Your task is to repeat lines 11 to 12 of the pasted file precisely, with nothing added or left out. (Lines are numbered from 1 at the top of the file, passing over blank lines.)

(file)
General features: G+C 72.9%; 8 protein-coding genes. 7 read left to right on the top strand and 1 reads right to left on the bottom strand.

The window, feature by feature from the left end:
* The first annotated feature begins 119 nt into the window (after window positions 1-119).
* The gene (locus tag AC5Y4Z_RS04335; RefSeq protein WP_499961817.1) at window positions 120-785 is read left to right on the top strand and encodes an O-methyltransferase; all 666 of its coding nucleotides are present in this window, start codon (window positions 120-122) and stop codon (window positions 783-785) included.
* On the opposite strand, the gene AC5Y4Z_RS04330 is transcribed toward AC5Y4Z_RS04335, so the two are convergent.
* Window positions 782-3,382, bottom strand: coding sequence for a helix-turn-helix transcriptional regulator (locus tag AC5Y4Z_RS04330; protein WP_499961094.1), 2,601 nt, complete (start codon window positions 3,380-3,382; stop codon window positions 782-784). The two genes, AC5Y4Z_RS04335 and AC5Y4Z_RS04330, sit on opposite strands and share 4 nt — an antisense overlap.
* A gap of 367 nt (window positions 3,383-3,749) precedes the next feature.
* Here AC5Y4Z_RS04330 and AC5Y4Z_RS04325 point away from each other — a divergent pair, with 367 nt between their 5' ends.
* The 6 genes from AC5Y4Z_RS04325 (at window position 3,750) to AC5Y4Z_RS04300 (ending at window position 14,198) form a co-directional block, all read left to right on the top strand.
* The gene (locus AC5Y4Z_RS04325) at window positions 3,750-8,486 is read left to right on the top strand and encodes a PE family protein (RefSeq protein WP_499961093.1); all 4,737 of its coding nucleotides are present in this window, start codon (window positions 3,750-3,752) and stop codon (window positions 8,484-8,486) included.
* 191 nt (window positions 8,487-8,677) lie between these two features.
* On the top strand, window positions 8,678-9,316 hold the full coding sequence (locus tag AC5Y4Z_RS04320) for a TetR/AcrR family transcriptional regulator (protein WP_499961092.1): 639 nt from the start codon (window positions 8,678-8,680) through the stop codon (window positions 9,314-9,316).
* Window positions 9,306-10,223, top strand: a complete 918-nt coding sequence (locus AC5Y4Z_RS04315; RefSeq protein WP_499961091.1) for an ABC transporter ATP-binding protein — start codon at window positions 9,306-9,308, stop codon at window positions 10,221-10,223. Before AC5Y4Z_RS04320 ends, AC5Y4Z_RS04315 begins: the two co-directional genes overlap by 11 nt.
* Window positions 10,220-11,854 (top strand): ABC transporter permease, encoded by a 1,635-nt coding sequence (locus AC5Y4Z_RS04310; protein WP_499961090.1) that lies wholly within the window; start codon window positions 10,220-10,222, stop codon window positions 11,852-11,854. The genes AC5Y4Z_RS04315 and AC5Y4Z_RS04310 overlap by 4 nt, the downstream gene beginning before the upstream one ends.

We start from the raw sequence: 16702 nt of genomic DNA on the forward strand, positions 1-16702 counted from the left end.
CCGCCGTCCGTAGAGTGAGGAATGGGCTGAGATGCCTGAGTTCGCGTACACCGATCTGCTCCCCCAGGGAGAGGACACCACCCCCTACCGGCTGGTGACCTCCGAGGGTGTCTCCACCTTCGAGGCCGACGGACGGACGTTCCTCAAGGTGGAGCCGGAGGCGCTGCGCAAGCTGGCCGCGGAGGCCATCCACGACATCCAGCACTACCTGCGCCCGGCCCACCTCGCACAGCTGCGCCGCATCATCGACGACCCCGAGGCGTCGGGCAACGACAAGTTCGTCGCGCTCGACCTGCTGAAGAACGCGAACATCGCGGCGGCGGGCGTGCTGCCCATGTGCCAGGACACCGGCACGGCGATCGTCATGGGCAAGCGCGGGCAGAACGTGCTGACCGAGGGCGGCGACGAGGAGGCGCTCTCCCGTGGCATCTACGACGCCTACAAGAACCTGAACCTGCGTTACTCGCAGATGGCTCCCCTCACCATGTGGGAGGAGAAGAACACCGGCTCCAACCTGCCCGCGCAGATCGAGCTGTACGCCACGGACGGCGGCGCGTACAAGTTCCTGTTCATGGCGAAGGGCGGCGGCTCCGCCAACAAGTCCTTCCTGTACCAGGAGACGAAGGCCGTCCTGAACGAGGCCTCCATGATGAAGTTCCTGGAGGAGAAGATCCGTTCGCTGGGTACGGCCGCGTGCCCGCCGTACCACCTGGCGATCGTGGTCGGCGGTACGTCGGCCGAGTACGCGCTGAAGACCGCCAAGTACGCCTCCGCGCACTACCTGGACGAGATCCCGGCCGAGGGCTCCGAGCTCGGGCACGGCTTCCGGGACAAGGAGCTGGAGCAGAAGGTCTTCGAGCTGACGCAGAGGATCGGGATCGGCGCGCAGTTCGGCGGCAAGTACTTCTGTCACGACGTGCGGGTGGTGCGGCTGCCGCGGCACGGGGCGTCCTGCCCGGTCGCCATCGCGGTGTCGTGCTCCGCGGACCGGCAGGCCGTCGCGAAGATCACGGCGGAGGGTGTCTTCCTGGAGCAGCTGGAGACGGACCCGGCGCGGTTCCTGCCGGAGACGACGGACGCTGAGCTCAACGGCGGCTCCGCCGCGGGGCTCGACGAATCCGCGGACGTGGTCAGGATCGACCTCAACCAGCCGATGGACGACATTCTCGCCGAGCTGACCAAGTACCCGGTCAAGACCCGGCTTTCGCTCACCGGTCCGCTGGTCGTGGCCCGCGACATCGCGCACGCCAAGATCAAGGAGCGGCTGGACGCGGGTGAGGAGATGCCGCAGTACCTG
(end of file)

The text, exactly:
* 191 nt (window positions 8,487-8,677) lie between these two features.
* On the top strand, window positions 8,678-9,316 hold the full coding sequence (locus tag AC5Y4Z_RS04320) for a TetR/AcrR family transcriptional regulator (protein WP_499961092.1): 639 nt from the start codon (window positions 8,678-8,680) through the stop codon (window positions 9,314-9,316).